The question of the week… Is it over?
Eruptive activity began to wane at the end of last week,with the lava fountains diminishing, then disappearing over the weekend. Views in the webcams showed a steady decrease in activity at fissure 3 over the course of several days.
At this point no lava appears to be emerging onto the surface, with only a few dribbles left in the lava flow to be seen as minor glows across the flank of the mauna.
Oddly Kilauea, after erupting continuously for over a year seems also to have paused. There is no longer any visible lava or even a glow within the Halemauʻmauʻu crater.
So is it really over? Quite possibly. But maybe not… I have seen a few eruptions suddenly resume at this point, often enough not to call this one over just yet. Even the USGS waits 60 days with no visible activity to declare an eruption pau.
The one sign that may indicate that this eruption is over is the disappearance of the low level tremor indicating magma moving in the rift. This low level constant tremor detectable with nearby seismometers has been a steady indicator of magma motion through the mauna all through the eruption. This tremor was undetectable Monday.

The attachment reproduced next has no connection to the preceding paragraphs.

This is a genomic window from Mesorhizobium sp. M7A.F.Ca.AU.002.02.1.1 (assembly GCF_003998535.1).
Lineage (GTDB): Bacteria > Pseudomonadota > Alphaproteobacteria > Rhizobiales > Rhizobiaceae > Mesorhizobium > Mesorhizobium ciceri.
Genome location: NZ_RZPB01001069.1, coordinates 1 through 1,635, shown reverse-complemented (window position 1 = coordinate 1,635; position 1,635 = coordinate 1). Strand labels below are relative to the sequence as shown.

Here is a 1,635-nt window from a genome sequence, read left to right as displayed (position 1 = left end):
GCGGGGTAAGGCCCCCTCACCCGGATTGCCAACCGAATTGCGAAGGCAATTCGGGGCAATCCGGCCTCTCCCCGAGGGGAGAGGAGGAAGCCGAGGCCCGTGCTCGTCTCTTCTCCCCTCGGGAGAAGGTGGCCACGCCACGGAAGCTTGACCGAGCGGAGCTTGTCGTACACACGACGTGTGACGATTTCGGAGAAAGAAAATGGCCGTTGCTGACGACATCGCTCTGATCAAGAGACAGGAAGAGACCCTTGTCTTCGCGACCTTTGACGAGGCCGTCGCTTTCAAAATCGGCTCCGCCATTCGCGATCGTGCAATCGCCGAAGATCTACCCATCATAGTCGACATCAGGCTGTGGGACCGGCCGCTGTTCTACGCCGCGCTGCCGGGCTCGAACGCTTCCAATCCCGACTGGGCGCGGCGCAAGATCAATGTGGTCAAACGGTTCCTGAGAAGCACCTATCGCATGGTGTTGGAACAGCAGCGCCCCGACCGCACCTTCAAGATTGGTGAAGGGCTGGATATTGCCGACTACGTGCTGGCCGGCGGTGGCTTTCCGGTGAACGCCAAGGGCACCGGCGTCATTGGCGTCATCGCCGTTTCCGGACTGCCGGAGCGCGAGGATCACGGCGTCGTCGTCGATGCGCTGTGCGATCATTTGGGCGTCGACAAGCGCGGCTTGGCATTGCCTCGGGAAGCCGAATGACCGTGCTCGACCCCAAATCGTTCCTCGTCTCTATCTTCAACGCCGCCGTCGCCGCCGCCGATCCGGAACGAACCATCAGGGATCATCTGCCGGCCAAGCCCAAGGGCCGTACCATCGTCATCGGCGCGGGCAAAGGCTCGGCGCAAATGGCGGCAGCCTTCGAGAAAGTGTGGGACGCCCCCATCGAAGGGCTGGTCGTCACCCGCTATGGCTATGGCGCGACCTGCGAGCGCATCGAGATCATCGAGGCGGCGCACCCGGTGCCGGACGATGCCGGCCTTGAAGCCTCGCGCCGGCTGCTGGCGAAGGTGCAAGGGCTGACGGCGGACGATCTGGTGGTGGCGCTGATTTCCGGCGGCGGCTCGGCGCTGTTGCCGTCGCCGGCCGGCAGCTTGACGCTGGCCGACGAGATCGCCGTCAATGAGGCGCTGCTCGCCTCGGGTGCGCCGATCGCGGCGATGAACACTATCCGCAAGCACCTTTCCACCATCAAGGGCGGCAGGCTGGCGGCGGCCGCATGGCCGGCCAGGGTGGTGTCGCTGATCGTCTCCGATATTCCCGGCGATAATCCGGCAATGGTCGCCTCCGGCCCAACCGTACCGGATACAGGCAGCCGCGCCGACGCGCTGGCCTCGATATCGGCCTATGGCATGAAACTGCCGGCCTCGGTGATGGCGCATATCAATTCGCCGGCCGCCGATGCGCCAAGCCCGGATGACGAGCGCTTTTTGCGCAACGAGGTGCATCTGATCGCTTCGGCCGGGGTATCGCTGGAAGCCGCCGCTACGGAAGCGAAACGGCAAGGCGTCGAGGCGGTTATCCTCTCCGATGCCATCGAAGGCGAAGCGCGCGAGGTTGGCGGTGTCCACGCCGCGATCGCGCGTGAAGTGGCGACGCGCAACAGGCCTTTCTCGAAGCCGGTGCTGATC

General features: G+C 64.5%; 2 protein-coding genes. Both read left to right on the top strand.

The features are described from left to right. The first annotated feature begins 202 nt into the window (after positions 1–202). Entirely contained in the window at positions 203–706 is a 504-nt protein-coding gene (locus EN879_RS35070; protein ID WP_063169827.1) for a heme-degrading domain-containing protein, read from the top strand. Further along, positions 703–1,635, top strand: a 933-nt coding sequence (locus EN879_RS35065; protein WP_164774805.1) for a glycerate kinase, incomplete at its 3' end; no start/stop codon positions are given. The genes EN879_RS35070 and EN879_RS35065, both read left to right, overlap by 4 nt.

It has been a spectacular couple weeks. With dramatic photos and spectacular views of lava flows pushing down the northeast flank of Mauna Loa. Tens of thousands of local residents and tourists flocked to see this spectacle, often creating traffic jams on Saddle Road.
I mounted three trips into the night to view the eruption, the advantage of living close by. A fourth was planned for this last weekend, but scrubbed when the eruption waned. Those who delayed going are now lamenting that decision, tourists who arrived a few days too late are mourning the lava.
I have spent a bit of time looking through the eruptive history of the mauna. Perhaps a guess can be made through looking at the patterns of the past. This eruption was pretty short, with typical eruptions usually lasting longer than this. Decades of inflation hint at much larger stores of magma within the edifice of the volcano.
While the typical Mauna Loa pause between eruptions is a few years to a decade my eye is drawn to the 1870’s. During the period of 1868 to 1881 a series of often short eruptions occured, often just a few days or a week or two in duration. This series of eruptions saw the volcano erupt nearly every year, sometimes twice a year, usually in the Mokuʻāweoweo caldera.
While guessing the next eruption date is folly, I have a feeling that it will not be four decades this time, it may not even be a full year.